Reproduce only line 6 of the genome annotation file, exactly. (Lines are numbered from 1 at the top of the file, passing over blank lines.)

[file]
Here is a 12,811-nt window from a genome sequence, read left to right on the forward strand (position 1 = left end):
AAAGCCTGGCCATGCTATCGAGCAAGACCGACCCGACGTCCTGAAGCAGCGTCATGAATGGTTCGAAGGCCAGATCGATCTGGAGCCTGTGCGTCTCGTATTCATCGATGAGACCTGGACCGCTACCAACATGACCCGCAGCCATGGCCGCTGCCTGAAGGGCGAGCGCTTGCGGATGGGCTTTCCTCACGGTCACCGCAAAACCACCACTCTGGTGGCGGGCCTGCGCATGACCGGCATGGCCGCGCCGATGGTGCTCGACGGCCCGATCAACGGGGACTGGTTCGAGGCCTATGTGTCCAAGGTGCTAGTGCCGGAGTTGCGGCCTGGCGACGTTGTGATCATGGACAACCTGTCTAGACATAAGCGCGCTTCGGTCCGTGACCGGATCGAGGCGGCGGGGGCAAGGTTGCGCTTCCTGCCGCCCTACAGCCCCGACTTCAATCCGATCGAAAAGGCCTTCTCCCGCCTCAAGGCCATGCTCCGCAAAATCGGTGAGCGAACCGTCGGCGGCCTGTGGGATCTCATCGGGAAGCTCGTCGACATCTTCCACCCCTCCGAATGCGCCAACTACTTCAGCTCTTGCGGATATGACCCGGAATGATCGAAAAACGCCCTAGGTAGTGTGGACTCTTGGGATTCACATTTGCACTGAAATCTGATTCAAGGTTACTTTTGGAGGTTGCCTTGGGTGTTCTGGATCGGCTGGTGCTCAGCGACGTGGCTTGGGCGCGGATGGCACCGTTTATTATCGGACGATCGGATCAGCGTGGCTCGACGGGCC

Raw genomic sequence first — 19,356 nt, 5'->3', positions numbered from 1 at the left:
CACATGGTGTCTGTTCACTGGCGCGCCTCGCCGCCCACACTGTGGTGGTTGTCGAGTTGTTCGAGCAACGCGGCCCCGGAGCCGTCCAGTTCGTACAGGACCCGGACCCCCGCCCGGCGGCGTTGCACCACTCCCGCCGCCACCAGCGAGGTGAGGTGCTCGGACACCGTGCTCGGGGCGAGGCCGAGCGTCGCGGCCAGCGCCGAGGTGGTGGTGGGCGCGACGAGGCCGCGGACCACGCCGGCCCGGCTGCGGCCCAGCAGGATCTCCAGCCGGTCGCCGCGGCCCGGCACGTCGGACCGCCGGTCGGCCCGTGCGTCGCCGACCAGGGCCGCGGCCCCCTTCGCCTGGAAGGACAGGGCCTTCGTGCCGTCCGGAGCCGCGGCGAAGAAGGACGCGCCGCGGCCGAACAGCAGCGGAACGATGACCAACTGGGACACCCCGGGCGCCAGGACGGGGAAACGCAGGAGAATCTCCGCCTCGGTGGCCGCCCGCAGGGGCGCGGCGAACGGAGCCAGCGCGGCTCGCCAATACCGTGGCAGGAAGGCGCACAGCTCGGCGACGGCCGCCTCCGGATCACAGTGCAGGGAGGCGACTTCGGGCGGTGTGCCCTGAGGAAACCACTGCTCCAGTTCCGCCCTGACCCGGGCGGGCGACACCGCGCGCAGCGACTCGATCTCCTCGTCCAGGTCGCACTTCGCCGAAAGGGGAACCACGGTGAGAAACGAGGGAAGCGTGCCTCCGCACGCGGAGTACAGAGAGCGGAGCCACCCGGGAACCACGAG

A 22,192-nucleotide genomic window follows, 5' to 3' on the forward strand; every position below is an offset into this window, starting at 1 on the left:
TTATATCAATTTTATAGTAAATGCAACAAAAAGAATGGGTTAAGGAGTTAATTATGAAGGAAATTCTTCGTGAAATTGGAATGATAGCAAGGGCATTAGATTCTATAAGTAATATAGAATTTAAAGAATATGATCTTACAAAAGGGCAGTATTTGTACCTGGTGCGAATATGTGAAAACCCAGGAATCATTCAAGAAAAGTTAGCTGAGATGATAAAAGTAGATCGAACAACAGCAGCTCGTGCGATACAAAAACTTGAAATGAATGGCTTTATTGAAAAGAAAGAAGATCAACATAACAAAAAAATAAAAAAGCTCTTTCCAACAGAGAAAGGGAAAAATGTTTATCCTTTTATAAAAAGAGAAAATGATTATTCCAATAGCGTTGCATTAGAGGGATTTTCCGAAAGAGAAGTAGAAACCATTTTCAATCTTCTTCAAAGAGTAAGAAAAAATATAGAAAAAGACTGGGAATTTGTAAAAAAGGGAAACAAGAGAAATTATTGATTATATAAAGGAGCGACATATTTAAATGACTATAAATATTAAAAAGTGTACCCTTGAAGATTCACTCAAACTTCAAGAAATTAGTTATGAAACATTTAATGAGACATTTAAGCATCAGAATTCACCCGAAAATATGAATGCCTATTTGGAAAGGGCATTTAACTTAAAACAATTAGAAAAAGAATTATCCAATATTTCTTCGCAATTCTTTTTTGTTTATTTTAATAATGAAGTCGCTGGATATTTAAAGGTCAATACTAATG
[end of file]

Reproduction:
TTATATCAATTTTATAGTAAATGCAACAAAAAGAATGGGTTAAGGAGTTAATTATGAAGGAAATTCTTCGTGAAATTGGAATGATAGCAAGGGCATTAGATTCTATAAGTAATATAGAATTTAAAGAATATGATCTTACAAAAGGGCAGTATTTGTACCTGGTGCGAATATGTGAAAACCCAGGAATCATTCAAGAAAAGTTAGCTGAGATGATAAAAGTAGATCGAACAACAGCAGCTCGTGCGATACAAAAACTTGAAATGAATGGCTTTATTGAAAAGAAAGAAGATCAACATAACAAAAAAATAAAAAAGCTCTTTCCAACAGAGAAAGGGAAAAATGTTTATCCTTTTATAAAAAGAGAAAATGATTATTCCAATAGCGTTGCATTAGAGGGATTTTCCGAAAGAGAAGTAGAAACCATTTTCAATCTTCTTCAAAGAGTAAGAAAAAATATAGAAAAAGACTGGGAATTTGTAAAAAAGGGAAACAAGAGAAATTATTGATTATATAAAGGAGCGACATATTTAAATGACTATAAATATTAAAAAGTGTACCCTTGAAGATTCACTCAAACTTCAAGAAATTAGTTATGAAACATTTAATGAGACATTTAAGCATCAGAATTCACCCGAAAATATGAATGCCTATTTGGAAAGGGCATTTAACTTAAAACAATTAGAAAAAGAATTATCCAATATTTCTTCGCAATTCTTTTTTGTTTATTTTAATAATGAAGTCGCTGGATATTTAAAGGTCAATACTAATG